Florence, Italy (1976), lives and works in Florence

Leone Contini, Italienische Reise  2021-2022

stampa digitale su carta | digital print on paper

Quest’opera ha ricevuto il sostegno del Goethe-Institut di Napoli | This work received the support from the Goethe-Institut Naples

Commissionato per Bellezza e Terrore: luoghi di colonialismo e fascismo | Commissioned for Beauty and Terror: sites of colonialism and fascism

Courtesy dell’artista | Courtesy of the artist

Photo © Amedeo Benestante

The images shot in Campania from 1942 to 1943 by Wehrmacht soldier Hillmar Landwehr, are like holiday snaps, and hardly contain any explicit references to the ongoing war. Moreover, these have been taken before the armistice and Italians and Germans are still allies. The soldier is a kind of 1950s ante litteram tourist, the war remains in the background, invisible. We do not know the motivations of Landwehr’s journey between Rome and Sicily, via the Amalfi Coast, and perhaps that is not the main interest. What I find interesting is his gaze, and his (re)construction of an iconography of the landscape that is familiar to us: women standing by the fountain, a farmer on a donkey, ruins overlooking the sea, terraced hills, fishermen, the exuberance of the Mediterranean flora, prickly pears. Many landscape views are determined by the morphology of the roads, Landwehr’s observation points are the same as today. But in this ‘Italian fantasy’, the ruins of the Coast encounter other ruins, the ‘artificial’ ones built a few years earlier to celebrate Italian colonial power, such as those of the Fasilides Castle in Ethiopia, recreated for the Mostra d’Oltremare. But these ruins of Italian colonialism, juxtaposed with the glimpses of the Coast’s ruins along the coast, end up deceiving the gaze, becoming in turn tourist attractions, places of entertainment – and in a way they were, I suppose, for the public that visited the Triennale. Here the eye is deceived in an even more disturbing way, and the traces of the violence of the fascist regime dissolves. The photomontage makes use of a strategy of irony, for example, the peasant on the mule enters the rationalist cube of the Mostra, or where Fascist sculptures (photographed by Landwehr in Rome) are decontextualised in the Mediterranean scrub of the Costiera, among terraced hills and prickly pears, or where a classical sculpture incredulously observing the mundane life of young fishermen, so far removed from the imperial iconography of the Fascist regime.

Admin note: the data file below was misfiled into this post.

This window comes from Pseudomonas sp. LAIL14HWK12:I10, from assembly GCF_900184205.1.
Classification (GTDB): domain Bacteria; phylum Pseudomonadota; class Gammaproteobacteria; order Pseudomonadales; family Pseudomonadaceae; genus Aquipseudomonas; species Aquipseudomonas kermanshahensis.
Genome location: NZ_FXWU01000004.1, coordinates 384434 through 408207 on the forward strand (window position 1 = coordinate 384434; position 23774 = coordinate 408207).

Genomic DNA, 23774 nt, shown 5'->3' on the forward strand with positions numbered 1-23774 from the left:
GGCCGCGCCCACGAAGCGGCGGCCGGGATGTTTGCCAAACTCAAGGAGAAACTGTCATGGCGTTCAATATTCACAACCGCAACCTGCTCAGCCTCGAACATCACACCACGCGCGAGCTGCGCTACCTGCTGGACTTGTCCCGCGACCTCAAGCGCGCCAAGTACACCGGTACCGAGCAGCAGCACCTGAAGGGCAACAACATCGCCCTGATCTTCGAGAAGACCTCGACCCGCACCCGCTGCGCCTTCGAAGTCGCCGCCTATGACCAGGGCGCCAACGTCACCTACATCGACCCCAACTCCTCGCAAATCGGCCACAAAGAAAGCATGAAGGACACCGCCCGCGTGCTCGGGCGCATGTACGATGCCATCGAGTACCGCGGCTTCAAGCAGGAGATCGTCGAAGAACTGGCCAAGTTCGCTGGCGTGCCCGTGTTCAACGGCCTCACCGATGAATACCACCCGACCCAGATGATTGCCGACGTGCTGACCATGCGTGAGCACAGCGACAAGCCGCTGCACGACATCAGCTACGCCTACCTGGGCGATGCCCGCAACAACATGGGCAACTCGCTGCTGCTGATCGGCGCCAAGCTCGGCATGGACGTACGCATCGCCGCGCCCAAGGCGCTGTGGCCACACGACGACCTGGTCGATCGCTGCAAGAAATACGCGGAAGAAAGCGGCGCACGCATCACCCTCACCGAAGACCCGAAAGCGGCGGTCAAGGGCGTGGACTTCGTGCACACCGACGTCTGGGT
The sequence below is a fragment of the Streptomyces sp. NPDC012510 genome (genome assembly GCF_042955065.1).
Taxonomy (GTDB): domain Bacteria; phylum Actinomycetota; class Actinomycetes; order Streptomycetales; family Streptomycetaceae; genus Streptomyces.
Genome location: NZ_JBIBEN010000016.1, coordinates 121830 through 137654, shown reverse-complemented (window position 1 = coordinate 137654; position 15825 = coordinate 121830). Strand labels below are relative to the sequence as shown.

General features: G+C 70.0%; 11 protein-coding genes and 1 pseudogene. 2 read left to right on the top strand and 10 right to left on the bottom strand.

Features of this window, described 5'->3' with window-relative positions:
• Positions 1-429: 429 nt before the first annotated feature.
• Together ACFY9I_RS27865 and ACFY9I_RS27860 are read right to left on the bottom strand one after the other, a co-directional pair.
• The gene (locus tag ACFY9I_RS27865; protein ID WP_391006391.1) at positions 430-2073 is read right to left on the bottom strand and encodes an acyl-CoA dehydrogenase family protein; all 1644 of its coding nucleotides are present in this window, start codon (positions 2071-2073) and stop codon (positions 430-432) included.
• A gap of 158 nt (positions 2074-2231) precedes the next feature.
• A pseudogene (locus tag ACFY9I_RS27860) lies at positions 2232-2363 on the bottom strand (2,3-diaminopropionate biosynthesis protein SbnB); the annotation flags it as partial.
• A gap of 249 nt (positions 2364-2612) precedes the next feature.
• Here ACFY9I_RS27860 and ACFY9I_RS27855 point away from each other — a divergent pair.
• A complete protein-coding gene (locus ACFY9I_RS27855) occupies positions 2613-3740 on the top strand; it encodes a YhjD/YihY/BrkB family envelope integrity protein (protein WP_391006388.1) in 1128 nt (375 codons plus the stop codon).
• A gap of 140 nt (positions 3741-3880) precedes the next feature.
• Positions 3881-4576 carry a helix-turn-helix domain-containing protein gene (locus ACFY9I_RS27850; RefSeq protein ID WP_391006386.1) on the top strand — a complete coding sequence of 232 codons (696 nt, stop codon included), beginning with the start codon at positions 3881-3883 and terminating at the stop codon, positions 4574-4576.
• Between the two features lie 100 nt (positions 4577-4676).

– Leone Contini